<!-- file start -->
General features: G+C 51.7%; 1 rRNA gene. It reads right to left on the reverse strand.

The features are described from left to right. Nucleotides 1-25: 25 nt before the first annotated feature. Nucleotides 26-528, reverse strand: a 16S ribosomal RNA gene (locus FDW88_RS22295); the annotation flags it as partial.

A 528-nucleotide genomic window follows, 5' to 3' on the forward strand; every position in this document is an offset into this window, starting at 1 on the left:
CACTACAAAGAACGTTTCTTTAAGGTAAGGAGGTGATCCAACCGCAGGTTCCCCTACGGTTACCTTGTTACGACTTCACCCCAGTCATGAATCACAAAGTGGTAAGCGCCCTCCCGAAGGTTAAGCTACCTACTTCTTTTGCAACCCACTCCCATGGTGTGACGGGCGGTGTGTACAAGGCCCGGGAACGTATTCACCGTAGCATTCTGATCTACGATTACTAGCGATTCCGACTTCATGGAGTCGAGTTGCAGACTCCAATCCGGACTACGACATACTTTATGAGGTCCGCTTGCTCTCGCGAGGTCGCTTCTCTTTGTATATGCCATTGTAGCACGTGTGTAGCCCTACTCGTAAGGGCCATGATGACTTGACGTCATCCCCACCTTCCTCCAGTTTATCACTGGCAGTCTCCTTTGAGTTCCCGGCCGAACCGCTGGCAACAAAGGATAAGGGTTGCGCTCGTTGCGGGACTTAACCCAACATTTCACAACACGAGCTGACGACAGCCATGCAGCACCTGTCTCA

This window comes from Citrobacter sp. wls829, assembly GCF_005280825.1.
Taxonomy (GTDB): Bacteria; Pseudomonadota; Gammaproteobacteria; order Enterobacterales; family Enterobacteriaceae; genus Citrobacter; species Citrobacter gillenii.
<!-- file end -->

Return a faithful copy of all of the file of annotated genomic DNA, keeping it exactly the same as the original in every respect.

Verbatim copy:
General features: G+C 51.7%; 1 rRNA gene. It reads right to left on the reverse strand.

The features are described from left to right. Nucleotides 1-25: 25 nt before the first annotated feature. Nucleotides 26-528, reverse strand: a 16S ribosomal RNA gene (locus FDW88_RS22295); the annotation flags it as partial.

A 528-nucleotide genomic window follows, 5' to 3' on the forward strand; every position in this document is an offset into this window, starting at 1 on the left:
CACTACAAAGAACGTTTCTTTAAGGTAAGGAGGTGATCCAACCGCAGGTTCCCCTACGGTTACCTTGTTACGACTTCACCCCAGTCATGAATCACAAAGTGGTAAGCGCCCTCCCGAAGGTTAAGCTACCTACTTCTTTTGCAACCCACTCCCATGGTGTGACGGGCGGTGTGTACAAGGCCCGGGAACGTATTCACCGTAGCATTCTGATCTACGATTACTAGCGATTCCGACTTCATGGAGTCGAGTTGCAGACTCCAATCCGGACTACGACATACTTTATGAGGTCCGCTTGCTCTCGCGAGGTCGCTTCTCTTTGTATATGCCATTGTAGCACGTGTGTAGCCCTACTCGTAAGGGCCATGATGACTTGACGTCATCCCCACCTTCCTCCAGTTTATCACTGGCAGTCTCCTTTGAGTTCCCGGCCGAACCGCTGGCAACAAAGGATAAGGGTTGCGCTCGTTGCGGGACTTAACCCAACATTTCACAACACGAGCTGACGACAGCCATGCAGCACCTGTCTCA

This window comes from Citrobacter sp. wls829, assembly GCF_005280825.1.
Taxonomy (GTDB): Bacteria; Pseudomonadota; Gammaproteobacteria; order Enterobacterales; family Enterobacteriaceae; genus Citrobacter; species Citrobacter gillenii.